Nomura’s Charlie McElligott didn’t mince words when it came to describing the last couple of days.
“Well that was one of the most manic 36 hours of trading I have ever witnessed in my 18 year career”, he remarked, in a Friday note.
Obviously, Donald Trump’s decision to escalate the trade conflict with China changes the game when it comes to Fed prognosticating. Goldman, for example, quickly raised their subjective odds for a September cut from 60% to 80% on Thursday evening in light of the president’s tweets.
For McElligott, Trump’s latest (and, the president would say, “greatest”) trade broadside renders a fledgling long dollar/short duration trade idea null and void. “I was ready to enter a tactical ‘long USD’ + ‘short duration’ position into August’s seasonal volatility and high likelihood of Fed disappointment in September as per the Powell commentary”, he writes, while simultaneously noting how “laughable” that idea now seems after yet another out-of-the-blue Twitter declaration from the commander-in-chief.
“President Trump has again changed the market calculus and thus investors are now forced to adjust their views on the monetary policy path from here, as this re-escalation of the China trade war likely forces the Fed (and ‘competing’ Central Banks in beggar-thy-neighbor currency devaluation fashion) to once again ‘bend the knee’ in a preemptive strike against the negative forward growth implications”, Charlie says.
And so, a September cut is fully priced (versus almost a coin flip following the Fed meeting). Between the renewed trade tensions (which are now “boiling over”, not just “simmering” to employ Powell’s vernacular from the press conference) and fresh evidence that the global manufacturing slump is finally making landfall stateside, the idea of crowded cross-asset macro positioning being grossed down “has been conceptually ‘stopped-out’ dead in its tracks”, McElligott declares, citing (among other things) the “fresh wave of stop-ins’ to all things Duration- and Rates- linked” including a multi-standard deviation move in reds on Thursday.
He goes on to cite the following reinvigorated duration grab expressions:
- Real Money—both foreign and domestic—have been driving the demand seen on our desk for weeks, and that continued yday
- Overnight there was talk of Asian Real $ flatteners going-through, as well as outright long-end buying
- Suffice to say that on any breakout to new levels (in this case, fresh multi-year levels), you are likely going to see (negative) convexity hedgers active—which from the looks of the trade in swaps yday, we got that in the form of new Receiving flows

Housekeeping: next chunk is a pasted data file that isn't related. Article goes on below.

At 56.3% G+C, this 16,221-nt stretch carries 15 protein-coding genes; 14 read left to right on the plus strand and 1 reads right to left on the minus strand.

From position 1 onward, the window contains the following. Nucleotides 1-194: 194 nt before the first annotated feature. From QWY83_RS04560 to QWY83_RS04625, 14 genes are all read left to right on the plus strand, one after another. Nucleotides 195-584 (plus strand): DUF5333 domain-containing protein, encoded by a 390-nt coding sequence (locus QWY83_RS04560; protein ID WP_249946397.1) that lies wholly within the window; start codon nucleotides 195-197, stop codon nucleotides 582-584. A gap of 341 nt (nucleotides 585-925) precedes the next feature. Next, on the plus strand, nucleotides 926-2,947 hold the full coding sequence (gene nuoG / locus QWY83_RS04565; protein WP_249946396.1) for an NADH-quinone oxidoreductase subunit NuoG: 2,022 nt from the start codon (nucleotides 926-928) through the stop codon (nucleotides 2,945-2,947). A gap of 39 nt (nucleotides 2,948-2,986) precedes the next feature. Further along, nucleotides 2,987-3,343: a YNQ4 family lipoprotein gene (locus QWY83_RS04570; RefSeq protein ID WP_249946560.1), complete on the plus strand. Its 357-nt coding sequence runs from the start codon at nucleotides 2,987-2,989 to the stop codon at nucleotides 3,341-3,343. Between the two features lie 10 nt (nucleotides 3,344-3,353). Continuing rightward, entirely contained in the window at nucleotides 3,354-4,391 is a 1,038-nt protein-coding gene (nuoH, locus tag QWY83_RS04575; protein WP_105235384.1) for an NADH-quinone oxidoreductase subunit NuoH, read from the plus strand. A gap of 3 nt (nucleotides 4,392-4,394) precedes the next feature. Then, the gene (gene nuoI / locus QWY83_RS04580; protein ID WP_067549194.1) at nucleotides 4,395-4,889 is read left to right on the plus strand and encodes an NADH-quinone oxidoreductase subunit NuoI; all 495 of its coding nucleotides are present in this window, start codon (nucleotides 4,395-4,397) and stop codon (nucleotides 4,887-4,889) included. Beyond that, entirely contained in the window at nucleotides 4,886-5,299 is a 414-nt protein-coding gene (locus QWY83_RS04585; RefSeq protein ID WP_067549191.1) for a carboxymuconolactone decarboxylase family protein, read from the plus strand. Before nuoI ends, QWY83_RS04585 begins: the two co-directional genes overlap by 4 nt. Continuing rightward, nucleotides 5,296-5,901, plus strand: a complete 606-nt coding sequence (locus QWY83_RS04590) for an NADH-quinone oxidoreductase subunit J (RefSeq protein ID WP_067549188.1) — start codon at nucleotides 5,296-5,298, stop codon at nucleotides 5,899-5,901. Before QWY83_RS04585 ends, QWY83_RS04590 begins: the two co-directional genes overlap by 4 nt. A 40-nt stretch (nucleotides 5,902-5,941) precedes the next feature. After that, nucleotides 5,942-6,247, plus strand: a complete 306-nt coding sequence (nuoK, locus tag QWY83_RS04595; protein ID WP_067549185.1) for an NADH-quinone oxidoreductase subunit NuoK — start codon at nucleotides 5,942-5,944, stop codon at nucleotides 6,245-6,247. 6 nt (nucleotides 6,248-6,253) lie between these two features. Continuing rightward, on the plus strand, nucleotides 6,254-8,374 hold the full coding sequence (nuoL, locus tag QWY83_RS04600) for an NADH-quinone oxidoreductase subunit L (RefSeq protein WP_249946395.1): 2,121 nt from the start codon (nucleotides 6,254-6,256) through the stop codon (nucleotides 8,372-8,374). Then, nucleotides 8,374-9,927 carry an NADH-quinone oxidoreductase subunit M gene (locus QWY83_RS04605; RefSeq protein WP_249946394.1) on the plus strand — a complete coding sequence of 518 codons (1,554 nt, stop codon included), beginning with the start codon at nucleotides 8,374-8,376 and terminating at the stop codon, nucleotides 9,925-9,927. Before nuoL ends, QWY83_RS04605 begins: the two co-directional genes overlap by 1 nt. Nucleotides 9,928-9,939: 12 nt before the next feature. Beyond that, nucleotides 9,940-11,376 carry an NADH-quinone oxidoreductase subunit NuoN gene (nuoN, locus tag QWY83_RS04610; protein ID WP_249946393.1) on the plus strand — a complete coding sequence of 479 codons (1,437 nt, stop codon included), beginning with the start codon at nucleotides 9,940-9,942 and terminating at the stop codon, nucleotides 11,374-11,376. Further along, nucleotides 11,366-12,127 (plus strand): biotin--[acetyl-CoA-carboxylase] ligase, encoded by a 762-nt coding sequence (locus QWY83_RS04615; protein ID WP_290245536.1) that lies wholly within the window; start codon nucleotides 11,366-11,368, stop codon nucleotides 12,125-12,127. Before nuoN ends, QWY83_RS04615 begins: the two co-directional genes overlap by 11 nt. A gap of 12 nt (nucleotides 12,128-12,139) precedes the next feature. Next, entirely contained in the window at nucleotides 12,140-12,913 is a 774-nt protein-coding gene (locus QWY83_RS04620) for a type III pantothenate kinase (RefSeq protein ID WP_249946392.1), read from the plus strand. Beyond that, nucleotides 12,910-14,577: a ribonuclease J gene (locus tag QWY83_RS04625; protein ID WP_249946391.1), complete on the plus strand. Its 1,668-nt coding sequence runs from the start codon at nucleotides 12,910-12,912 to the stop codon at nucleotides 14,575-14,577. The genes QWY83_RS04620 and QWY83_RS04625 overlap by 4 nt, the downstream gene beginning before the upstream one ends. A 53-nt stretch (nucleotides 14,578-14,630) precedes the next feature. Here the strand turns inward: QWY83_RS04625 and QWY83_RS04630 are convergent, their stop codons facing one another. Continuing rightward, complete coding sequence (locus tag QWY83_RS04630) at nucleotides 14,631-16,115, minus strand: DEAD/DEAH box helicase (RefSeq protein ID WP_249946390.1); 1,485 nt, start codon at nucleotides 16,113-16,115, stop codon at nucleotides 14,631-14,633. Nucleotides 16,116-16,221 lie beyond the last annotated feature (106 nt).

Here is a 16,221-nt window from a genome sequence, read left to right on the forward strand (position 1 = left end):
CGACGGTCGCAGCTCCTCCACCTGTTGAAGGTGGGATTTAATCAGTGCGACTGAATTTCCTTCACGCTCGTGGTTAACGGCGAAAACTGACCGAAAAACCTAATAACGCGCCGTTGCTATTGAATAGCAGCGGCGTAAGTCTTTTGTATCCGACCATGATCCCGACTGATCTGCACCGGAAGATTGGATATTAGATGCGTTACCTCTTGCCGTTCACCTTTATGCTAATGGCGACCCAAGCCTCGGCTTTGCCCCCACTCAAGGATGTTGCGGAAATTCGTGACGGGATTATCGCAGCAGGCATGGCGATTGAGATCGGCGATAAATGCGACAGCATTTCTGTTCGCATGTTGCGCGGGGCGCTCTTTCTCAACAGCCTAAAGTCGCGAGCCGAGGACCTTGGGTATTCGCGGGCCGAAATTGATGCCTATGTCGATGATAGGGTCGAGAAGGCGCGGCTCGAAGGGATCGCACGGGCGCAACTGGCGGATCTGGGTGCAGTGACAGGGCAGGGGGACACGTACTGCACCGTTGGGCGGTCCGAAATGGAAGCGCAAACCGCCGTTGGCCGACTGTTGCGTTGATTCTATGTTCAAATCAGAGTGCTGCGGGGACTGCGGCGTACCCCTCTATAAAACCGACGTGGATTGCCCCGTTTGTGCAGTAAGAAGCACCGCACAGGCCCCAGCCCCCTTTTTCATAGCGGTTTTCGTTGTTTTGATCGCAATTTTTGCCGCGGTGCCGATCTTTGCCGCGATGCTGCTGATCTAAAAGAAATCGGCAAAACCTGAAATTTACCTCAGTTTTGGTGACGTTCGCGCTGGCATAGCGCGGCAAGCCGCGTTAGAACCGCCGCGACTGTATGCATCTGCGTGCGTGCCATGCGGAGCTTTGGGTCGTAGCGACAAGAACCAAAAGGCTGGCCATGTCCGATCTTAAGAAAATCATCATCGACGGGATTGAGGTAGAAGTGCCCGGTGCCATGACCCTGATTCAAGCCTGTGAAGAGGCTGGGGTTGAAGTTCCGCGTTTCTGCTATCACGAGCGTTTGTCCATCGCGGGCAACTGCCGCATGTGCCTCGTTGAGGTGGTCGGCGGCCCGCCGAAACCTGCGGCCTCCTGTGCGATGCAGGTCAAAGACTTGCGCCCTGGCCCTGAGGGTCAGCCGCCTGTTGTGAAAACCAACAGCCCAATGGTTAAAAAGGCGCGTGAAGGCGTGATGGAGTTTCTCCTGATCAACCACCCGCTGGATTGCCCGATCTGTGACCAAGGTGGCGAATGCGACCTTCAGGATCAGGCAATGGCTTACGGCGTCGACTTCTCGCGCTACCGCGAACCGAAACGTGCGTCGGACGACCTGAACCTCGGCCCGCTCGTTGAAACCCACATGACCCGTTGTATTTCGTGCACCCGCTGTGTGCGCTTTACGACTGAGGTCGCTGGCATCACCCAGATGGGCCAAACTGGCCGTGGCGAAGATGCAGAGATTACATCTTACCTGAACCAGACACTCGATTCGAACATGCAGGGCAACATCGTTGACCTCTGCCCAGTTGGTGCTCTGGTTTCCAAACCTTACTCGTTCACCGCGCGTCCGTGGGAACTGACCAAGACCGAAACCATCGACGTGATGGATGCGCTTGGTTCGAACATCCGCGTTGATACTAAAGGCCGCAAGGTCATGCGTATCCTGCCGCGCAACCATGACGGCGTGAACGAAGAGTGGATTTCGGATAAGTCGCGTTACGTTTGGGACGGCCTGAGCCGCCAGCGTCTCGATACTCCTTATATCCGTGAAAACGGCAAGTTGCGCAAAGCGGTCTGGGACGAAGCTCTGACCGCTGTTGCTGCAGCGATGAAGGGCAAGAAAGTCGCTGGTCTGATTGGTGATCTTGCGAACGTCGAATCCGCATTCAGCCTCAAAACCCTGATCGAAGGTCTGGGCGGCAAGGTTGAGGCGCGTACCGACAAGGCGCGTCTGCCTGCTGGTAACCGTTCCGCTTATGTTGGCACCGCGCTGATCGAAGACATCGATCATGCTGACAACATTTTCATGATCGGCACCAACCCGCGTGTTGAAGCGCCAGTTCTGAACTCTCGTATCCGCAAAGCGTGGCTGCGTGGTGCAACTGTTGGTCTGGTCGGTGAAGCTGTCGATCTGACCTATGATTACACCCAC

- Also too then it’s likely that there are fresh duration buys in the long-end originated from Vol Dealer desks, who too are being forced-in as per Gamma hedging requirements from the incessant Receiver demand
As far as equities go, McElligott quips that he “certainly got [his] anticipated August ‘Vol Spike’ call correct, with US Equities ‘vol of vol’ seeing a 9.2 vols move yesterday alone and indicating a massive grab for tails, as the whole curve was lifted”.
Clearly, the door is open for a correction and as we highlighted on Thursday afternoon (citing Charlie’s Wednesday note), dealers are now short gamma after yesterday’s selloff.
That’s one local risk realized. In addition, McElligott flags “bulk” dealer vol. shorts and recent reengagement (in “significant size”) from systematic VIX roll-down players, who will now have to hedge. Then there’s VIX seasonality, and the prospect of a sustained vol. spike pulling up trailing realized and thereby forcing de-leveraging from the vol.-control crowd. As far as CTAs go, the QIS model shows de-leveraging under 2,916 SPX.
For what it’s worth, the VIX is on track for its longest stretch of daily gains since October.
Of course, the irony in all of this is that the crazier things get, the more inclined the Fed will be to ease. Indeed, it seems entirely likely that Trump is angling to engineer just that outcome.
As Charlie puts it, “these market shock events only firm the case for more investor-conditioned ‘buy the escalated Fed easing case’, as external risks to growth further percolate”.